ESSAY: Finding community during quarantine in my hometown of Farmington

When I first started writing stories about Farmington for Metromode, late in 2018, WDET’s Jerome Vaughn asked me what defined our tiny town’s spirit.


“People who live there and spend time there really want to know each other and interact with each other,” I’d told him.


And it’s true. Whether we’re running into dog-walking friends downtown, or spontaneously clustering on the sidewalk, chatting with neighbors at dusk, Farmington’s residents are generally a hyper-social bunch.Photo by Jenn McKee


So how are we faring during this Coronavirus quarantine, when we can’t do one of the things we love and value most?


Well, it’s been hard, obviously. When I venture outdoors with my daughters each day, I can’t escape the sense that we’re all suddenly existing in adjacent, single-family ghost towns, like something out of a “Twilight Zone” episode.


But every now and then, thankfully, I’ll also be surprised by something lovely.


Photo by Jenn McKeeOn St. Patrick’s Day, for instance, the sun came out for a spell, and the three of us walked around our neighborhood and counted 80 shamrocks on doors and windows. Several had been made solely for the purpose of giving local kids a fun outdoor holiday activity. (People on localized social media pages had suggested the idea.) We crossed paths with others who were out for a stroll, and even though we all maintained a safe distance, it was wonderful to forget, even for just a while, that we’re in the middle of a scary global pandemic.


On another afternoon, for our outdoor excursion, we biked downtown to our beloved local bakery. These days, we’re going through loaves of Sunflour Bakehaus’ Old World bread even faster than usual, so I asked if there were any left. “We have two kinds of weirdly shaped loaves” was the answer. I didn’t care how they looked, so I said I’d take both; but then a woman entered the bakery while talking on her phone, and she started to report that it appeared the bakery was “all-out” of something. Figuring she was angling for a loaf of the Bakehaus’ signature bread, too, I told her she was welcome to have one of the loaves for which I was about to pay.

She happily accepted – and it felt reassuring to be able to do this small kindness, and thus remind myself that this is what we do in Farmington. We look out for each other.


Which is precisely why I’ve lately felt so torn between wanting to support local businesses through a challenging time and strictly observing public health advisories. We’ve cautiously, judiciously tried to thread the needle: over the weekend, we picked up lunch at Dagwood’s Deli, and we all sat in the sunshine by the pavilion to eat our sandwiches; I got one last haircut at Salon Legato last week, just before I was scheduled to have a two-hour online job interview (and before the state ordered salons to close); we purchased a couple of birthday gifts for relatives at Clothes Encounters, as well as a few cat- and hamster-related items at PetValu (hand sanitizing often along the way); and we’re walking to Fresh Thyme these days only as needed.

Sunflour Bakehaus. Photo by Jenn McKee.


Soon, of course, these kinds of fraught decisions will be rendered moot, as more and more businesses shut down for the quarantine’s duration. I’ll confess that I’m worried for our downtown because it is so central to our super-connected way of life here in Farmington. (If the town was a body, the neighborhoods would be its limbs, and the downtown would be its beating heart.)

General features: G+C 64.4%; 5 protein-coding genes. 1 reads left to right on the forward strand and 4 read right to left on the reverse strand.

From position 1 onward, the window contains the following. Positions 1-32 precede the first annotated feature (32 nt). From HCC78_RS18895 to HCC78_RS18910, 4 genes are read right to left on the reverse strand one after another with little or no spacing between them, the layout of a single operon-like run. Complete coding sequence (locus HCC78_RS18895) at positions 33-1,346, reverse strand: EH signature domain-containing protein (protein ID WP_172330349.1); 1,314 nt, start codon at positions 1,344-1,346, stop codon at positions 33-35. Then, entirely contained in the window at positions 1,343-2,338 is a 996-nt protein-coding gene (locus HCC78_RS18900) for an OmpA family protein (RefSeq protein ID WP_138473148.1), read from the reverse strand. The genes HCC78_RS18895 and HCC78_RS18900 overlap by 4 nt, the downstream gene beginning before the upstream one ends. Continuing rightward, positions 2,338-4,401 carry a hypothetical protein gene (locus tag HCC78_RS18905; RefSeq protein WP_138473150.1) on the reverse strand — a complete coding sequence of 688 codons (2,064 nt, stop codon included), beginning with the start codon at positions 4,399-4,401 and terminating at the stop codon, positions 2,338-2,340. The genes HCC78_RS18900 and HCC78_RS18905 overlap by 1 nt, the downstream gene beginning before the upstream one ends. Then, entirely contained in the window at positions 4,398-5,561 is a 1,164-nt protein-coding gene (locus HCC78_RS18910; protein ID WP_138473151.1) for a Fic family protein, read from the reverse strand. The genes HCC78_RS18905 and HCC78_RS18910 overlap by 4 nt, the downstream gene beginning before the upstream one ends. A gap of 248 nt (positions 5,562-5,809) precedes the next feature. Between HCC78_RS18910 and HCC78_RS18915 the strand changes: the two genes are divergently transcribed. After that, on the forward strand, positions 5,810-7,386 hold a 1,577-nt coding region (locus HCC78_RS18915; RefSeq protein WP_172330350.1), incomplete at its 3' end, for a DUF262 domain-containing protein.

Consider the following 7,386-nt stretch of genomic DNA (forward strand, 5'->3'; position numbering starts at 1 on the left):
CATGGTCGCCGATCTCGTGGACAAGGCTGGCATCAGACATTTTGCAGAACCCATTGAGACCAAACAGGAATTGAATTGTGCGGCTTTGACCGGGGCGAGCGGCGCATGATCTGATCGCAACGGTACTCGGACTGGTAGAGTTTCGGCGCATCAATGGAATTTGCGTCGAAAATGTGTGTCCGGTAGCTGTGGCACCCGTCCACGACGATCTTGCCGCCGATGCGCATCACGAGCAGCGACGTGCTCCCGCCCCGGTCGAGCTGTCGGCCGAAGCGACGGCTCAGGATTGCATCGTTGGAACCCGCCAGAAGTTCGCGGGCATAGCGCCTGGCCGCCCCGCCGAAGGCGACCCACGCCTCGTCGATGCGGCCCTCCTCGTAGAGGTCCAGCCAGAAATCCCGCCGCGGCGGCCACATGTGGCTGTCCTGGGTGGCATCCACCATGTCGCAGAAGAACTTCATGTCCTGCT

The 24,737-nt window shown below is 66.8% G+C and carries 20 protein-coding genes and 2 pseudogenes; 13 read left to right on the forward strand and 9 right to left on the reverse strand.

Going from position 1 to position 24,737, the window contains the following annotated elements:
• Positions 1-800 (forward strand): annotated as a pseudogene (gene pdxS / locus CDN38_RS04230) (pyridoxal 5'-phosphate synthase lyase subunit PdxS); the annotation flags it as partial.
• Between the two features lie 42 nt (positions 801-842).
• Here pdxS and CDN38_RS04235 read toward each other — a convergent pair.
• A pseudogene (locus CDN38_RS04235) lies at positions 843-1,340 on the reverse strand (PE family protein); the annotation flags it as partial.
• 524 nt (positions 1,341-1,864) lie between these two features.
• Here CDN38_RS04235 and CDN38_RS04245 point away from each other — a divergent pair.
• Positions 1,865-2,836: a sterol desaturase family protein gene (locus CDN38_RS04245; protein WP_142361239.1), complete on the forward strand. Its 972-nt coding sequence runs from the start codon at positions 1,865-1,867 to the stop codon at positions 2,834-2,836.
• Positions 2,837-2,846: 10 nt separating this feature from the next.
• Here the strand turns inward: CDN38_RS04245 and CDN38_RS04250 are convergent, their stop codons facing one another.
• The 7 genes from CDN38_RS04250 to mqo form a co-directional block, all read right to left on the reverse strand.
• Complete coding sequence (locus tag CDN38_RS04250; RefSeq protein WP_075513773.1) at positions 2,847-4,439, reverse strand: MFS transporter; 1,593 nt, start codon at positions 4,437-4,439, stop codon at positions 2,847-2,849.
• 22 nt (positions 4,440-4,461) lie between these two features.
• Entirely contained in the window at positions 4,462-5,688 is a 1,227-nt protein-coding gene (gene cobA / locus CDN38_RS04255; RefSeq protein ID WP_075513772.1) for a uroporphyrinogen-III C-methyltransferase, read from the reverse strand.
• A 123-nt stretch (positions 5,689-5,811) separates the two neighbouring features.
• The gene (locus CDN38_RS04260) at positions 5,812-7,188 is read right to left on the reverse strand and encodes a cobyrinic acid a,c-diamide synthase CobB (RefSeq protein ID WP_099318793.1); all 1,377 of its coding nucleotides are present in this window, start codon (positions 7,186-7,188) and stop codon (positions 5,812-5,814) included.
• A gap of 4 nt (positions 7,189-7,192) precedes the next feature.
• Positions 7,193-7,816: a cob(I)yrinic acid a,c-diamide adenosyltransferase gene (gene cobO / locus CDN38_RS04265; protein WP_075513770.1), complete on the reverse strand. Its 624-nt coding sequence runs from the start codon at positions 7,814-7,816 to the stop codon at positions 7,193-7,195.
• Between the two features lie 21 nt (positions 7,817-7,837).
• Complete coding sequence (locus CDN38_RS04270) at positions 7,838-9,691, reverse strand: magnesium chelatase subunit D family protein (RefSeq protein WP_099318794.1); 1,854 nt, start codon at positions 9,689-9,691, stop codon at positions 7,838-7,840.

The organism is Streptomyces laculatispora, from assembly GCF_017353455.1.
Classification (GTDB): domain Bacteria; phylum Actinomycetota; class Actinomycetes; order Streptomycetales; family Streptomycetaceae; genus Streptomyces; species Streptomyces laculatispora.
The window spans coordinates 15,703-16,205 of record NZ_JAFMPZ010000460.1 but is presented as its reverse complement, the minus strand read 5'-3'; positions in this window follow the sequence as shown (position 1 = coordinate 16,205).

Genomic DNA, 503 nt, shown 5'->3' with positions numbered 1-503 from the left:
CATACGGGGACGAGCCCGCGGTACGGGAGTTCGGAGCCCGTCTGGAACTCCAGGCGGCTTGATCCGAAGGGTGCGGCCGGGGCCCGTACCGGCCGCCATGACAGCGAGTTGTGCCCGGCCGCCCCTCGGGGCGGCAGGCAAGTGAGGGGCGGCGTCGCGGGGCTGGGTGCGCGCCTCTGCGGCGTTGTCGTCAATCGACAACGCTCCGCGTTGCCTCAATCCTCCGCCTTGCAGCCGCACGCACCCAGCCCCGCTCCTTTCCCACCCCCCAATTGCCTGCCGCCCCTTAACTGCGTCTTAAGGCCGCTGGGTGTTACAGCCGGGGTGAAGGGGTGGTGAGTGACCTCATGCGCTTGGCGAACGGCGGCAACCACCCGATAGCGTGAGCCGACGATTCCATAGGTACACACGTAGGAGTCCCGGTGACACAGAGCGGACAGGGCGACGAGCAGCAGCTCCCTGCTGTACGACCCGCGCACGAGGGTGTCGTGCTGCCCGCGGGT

Don’t get me wrong, though. Farmington is a terrific place to live primarily because of its people, and though we’re having to hunker down and do the whole “social distancing” thing just now, that fact won’t change.


I mean, one neighboring family who hosts an outdoor movie night a couple of times a year just organized, on Friday evening, a Netflix party so we could all watch “Incredibles 2” (and see each other online) while staying in our own homes. Locals are scrabbling like crazy to connect like old times in new (and safe) ways.


Photo by Jenn McKeeBut no matter how hard we try, the unavoidable truth is, it’s just not the same. And you can now palpably feel the yearning in Farmington’s emptied streets, sidewalks, and parking lots; on the Civic Theater’s darkened marquee that reads “closed until further notice”; and under the windswept pavilion at Riley Park – which would normally, at this time of year, be the star of our springtime daydreams about the farmers market’s imminent return, and summer concerts, and swing dancing on Thursday nights.


These are the places where we’ve always (quite intentionally) come together, so their current barrenness feels like grief.


Yes, we all must continue to stay home and do what’s asked of us, of course, for the greater good. No question. But in Farmington, I think we’re not only missing each other right now; we’re deeply missing our sense of being who we are as a tight-knit, unabashedly gabby little community.


To that end, my whole family responded to another localized social media call this past weekend – this time, creating sidewalk chalk art. My husband used bright colors to fill in a large cursive J (though to me, it looked like a butterfly in profile); my oldest daughter labored to fill in a giant, blushing smiley emoji; my younger daughter made a multi-color happy face; and I simply wrote “Hi, neighbors!” next to a heart.


It felt – as we worked on our individual contributions – like we were co-authoring a love letter.


Which I guess we were.


So stay safe out there, Farmington. While this prolonged isolation will inevitably re-shape us a bit as individuals, here’s hoping that our friendly, open-armed communal identity remains intact.

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